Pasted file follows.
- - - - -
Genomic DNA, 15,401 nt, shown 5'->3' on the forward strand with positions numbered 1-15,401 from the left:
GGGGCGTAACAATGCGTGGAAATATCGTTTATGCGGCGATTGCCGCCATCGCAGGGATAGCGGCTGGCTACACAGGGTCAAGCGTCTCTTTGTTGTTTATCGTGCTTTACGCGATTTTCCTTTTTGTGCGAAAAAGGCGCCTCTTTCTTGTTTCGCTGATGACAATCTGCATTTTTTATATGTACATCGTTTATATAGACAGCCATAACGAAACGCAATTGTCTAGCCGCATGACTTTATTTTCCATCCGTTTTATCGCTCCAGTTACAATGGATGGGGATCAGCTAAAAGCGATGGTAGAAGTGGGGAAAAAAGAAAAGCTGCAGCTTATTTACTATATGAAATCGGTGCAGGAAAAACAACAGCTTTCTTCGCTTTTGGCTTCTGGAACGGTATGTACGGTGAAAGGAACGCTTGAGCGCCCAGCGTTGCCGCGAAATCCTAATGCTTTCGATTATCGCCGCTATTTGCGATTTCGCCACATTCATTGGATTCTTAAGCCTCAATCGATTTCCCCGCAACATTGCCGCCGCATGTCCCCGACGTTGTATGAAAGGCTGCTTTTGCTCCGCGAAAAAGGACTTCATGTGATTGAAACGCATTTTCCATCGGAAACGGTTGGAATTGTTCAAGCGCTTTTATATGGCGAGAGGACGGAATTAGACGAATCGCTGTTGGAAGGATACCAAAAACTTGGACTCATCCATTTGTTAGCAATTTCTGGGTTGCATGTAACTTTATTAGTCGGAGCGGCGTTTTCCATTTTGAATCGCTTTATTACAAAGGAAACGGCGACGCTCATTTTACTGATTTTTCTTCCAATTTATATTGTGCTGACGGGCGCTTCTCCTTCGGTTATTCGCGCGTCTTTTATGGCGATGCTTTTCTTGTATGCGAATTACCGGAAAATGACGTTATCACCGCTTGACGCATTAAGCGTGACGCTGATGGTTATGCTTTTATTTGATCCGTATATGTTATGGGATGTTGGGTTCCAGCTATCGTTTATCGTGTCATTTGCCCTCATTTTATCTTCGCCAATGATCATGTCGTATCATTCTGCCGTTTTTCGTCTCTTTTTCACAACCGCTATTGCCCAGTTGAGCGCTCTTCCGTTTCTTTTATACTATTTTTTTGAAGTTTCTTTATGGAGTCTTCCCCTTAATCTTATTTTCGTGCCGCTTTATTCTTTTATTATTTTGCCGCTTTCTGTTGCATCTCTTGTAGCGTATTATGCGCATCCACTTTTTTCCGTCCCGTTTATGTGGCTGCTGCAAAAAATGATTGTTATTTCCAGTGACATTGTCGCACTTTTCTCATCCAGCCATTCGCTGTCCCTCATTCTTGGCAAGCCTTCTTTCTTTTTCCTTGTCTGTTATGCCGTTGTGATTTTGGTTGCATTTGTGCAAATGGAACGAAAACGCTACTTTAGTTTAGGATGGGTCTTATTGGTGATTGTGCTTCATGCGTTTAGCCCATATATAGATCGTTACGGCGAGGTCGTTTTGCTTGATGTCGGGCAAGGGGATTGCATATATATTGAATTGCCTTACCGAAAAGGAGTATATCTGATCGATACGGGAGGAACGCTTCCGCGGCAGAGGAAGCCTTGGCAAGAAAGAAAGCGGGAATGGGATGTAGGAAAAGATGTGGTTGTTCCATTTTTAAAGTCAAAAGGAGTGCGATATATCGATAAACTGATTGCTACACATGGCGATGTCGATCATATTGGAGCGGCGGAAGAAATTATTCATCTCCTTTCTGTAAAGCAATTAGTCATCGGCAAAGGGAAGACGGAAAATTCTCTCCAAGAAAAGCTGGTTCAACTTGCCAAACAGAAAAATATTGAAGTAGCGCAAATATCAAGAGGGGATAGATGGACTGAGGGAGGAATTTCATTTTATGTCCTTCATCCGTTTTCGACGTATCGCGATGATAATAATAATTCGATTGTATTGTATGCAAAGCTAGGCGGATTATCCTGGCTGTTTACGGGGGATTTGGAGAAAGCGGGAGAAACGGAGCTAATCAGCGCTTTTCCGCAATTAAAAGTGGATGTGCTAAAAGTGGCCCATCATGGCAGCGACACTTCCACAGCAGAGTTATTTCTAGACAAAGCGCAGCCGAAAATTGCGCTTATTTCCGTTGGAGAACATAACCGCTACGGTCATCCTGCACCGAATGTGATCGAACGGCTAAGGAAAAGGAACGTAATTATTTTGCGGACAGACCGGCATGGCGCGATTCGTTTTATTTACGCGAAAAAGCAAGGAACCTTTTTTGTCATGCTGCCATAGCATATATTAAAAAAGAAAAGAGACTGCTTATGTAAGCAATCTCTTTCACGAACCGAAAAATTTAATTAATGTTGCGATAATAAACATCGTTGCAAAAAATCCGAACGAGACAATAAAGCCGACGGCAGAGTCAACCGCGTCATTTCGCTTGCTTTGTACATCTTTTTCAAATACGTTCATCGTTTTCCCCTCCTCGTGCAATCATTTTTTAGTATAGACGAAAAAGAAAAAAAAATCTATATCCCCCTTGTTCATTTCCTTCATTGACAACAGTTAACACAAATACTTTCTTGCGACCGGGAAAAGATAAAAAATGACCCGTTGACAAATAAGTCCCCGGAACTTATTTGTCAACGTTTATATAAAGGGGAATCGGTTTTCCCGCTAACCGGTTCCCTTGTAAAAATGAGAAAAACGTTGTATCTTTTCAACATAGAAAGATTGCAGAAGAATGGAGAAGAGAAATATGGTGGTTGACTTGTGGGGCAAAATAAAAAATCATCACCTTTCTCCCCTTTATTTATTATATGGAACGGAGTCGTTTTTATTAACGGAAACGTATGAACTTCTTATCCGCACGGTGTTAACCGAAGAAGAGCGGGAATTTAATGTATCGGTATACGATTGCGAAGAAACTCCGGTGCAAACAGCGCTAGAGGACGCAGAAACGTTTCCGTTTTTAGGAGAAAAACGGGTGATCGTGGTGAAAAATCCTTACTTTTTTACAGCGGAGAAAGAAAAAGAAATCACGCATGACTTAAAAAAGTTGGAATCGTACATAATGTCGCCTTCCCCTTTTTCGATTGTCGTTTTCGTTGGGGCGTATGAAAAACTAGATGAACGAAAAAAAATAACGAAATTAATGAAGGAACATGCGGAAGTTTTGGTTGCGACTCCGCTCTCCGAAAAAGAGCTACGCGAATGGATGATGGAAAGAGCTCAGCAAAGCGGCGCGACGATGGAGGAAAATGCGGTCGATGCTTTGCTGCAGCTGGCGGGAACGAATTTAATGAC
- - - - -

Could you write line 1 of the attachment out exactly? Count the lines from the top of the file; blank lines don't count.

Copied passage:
Genomic DNA, 15,401 nt, shown 5'->3' on the forward strand with positions numbered 1-15,401 from the left: